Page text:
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Is Zen Selfish? - ordinary_mind
December 15th, 2003
09:55 am
[ouroborous]

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Is Zen Selfish?
[crossposted from my journal]

That's something I was thinking about on my way in to work.

An LJ friend recently posted that they were considering a change in religion because, among other things, Zen seemed very self-centered.

This engendered a number of reactions in me. First was indignation and a desire to be snippy -- Zen is, after all, the one "flavor" of Buddhism that I most commonly identify with.

Another reaction that I had was incredulity; Zen is just one tiny, tiny branch on the tree of Buddhism. There are other traditions that focus differently. Tibetan Buddhism, for instance, has compassion and service to others as one of its primary tenets. Perhaps try that, rather than abandoning Buddhism entirely.

But above and beyond this, it got me to thinking. Is Zen selfish?

On a surface level, the question is patently absurd -- Zen can no more be selfish than an aluminum can or the doctrine of logical positivism can be selfish. Only people, not things or ideas, can be selfish. But does Zen inherently lead to self-centered behavior?

Again, no. I think that any interpretation of Zen that leads to self-centered behavior is a wrong understanding. Among other things, all flavors of Buddhism teach that ego-self (which is the only part of us that can be selfish) is illusory. Buddhism teaches that all suffering arises from ego-self grasping and clinging. In fact, for Zen to be selfish, it would have to be going completely, 100% against the tenets of Buddhism.

That being said, there's Zen, and then there's Zen, and then there's Zen. What I mean by this is that "Zen" is not one contiguous, monolithic whole. There exist two major schools of Zen in the U.S. -- Rinzai and Soto. The differences between them are both profound and subtle, but I think that neither of them preaches selfishness. In fact I can pretty much state with authority that neither Rinzai nor Soto Zen believes that selfish behavior is a good thing.

So what is this Zen that's selfish?

Funny you should ask.

I'm reading a book by the rather amazing writer Chogyam Trungpa called Cutting Through Spiritual Materialism. Very good book so far.

The premise of the book is this; spirituality, like anything else, can become a game or a tool that's used for ego-gratification, rather than for proper progress towards an Awakened Mind.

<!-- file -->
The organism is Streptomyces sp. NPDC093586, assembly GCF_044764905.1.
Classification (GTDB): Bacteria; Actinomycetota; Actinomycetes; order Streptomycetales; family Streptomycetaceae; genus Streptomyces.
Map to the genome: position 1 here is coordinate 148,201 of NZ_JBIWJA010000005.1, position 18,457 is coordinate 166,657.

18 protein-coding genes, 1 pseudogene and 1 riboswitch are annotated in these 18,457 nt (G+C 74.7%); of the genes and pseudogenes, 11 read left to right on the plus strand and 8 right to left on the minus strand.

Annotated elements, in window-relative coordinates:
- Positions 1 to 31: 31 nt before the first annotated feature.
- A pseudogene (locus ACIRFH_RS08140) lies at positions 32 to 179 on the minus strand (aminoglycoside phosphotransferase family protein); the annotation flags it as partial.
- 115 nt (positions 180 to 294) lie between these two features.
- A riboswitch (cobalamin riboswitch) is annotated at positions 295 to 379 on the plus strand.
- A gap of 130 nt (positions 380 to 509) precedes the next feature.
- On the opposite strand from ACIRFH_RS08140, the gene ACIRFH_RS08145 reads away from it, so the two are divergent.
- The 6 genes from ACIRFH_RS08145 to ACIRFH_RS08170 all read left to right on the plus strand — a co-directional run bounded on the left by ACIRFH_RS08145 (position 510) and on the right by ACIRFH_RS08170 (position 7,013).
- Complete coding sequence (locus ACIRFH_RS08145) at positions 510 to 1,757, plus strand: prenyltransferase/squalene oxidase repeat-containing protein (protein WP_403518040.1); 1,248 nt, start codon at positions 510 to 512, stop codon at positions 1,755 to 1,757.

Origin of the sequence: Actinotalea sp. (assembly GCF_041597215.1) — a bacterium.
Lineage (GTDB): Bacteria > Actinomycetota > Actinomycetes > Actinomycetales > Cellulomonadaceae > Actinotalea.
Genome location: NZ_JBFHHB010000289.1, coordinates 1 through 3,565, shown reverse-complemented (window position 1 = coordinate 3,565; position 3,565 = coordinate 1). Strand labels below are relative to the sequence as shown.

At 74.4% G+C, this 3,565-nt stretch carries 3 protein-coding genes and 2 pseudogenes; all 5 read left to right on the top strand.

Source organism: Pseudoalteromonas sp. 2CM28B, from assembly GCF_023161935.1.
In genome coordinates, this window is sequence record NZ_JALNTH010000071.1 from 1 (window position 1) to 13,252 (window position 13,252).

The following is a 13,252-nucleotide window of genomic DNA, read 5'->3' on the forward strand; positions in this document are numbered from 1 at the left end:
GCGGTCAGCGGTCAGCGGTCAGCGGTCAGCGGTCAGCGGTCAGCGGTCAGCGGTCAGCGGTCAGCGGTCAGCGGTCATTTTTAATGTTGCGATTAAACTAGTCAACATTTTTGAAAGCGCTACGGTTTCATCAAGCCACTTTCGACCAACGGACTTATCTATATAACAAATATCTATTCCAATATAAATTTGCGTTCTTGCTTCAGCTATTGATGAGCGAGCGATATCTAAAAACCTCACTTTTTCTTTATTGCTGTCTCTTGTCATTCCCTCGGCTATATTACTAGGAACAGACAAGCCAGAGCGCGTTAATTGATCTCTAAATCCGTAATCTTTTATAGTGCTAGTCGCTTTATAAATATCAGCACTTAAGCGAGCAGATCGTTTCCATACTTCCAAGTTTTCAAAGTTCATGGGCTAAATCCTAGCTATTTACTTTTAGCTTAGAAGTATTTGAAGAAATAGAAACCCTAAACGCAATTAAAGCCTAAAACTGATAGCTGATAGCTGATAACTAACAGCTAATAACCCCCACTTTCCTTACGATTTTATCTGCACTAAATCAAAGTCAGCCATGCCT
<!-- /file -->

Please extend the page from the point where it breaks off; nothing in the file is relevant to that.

I rant and rave (a lot ;) about how so many people believe that satori/awakening/enlightenment will give them super powers or special abilities. I complain about those who like the "spooky" "mystical" "Eastern" flavor of Buddhism, but don't give a damned bit of thought to what it really means. I hate Hollywood Buddhism, which either focuses on it as an adjunct to martial arts, or shows Buddhists as superheroes, or makes us believe that the whole thing is a sham just designed to get us laid, or lower our cholesterol.

Chogyam Trungpa has some similar cautions. Of course, being a lot wiser than me, instead of ranting and raving, he gently cautions. He warns how easy it is for spirituality to become a tool of ego rather than a vehicle towards a greater understanding of and connection to the universe and all other human beings.


We have come here to learn about spirituality. I trust the genuine quality of this search but we must question its nature. The problem is that ego can convert anything to its own use, even spirituality. Ego is constantly attempting to acquire and apply the teachings of spirituality for its own benefit. The teachings are treated as an external thing, external to "me," a philosophy which we try to imitate. We do not actually want to identify with or become the teachings. So if our teacher speaks of renunciation of ego, we attempt to mimic renunciation of ego. We go through the motions, make the appropriate gestures, but we really do not want to sacrifice any part of our way of life. We become skillful actors, and while playing deaf and dumb to the real meaning of the teachings, we find some comfort in pretending to follow the path.


From what I've seen, this "spiritual materialism" is rampant in our Western practice of Buddhism. This is not because Westerners are defective or lazy. It's probably because there aren't enough voices speaking out against lazy, self-indulgent versions of Buddhism as depicted in movies and television, and even as taught in some sanghas. I constantly fight the tendency in myself; one of the reasons I resist answering questions about Buddhism is because I don't want to become attached to the idea of being a master or guru. It would be all too easy to listen to the siren's call of this spiritual materialism and use the trappings of Buddhism to further my own self-centered needs.

So I think the answer to the question of "is Zen selfish" is -- drumroll -- it depends. Zen (all Buddhism) as practiced in America is often a very selfish thing. It's all for show. It pays lip service to compassion and humility and ego-renunciation, but in truth wants none of those things. It exists to further and stroke the egos of its practicioners, not as a legitimate path towards an awakened mind.

Thus we have "Buddhists" who will happily lie, or steal, or have inappropriate sexual relations, or gossip, or slander, or use intoxicants, and who don't allow themselves to feel the cognitive dissonance of realizing that this is not Buddhism at all. Zen can become simply a form of mental calisthenics -- a way to develop better focus or lower your blood pressure -- and it strays from its roots, from the bodhisattva path. The bodhisattva is one who has awakened his mind and has access to nirvana (or nibbana), but who has renounced nirvana until all beings are awakened. He refuses to live in that exquisite state, until we can all be there. Spiritual materialism, on the other hand, grabs greedily at this perceived state of ecstasy, happily trampling on others all around in a race to "get to the top."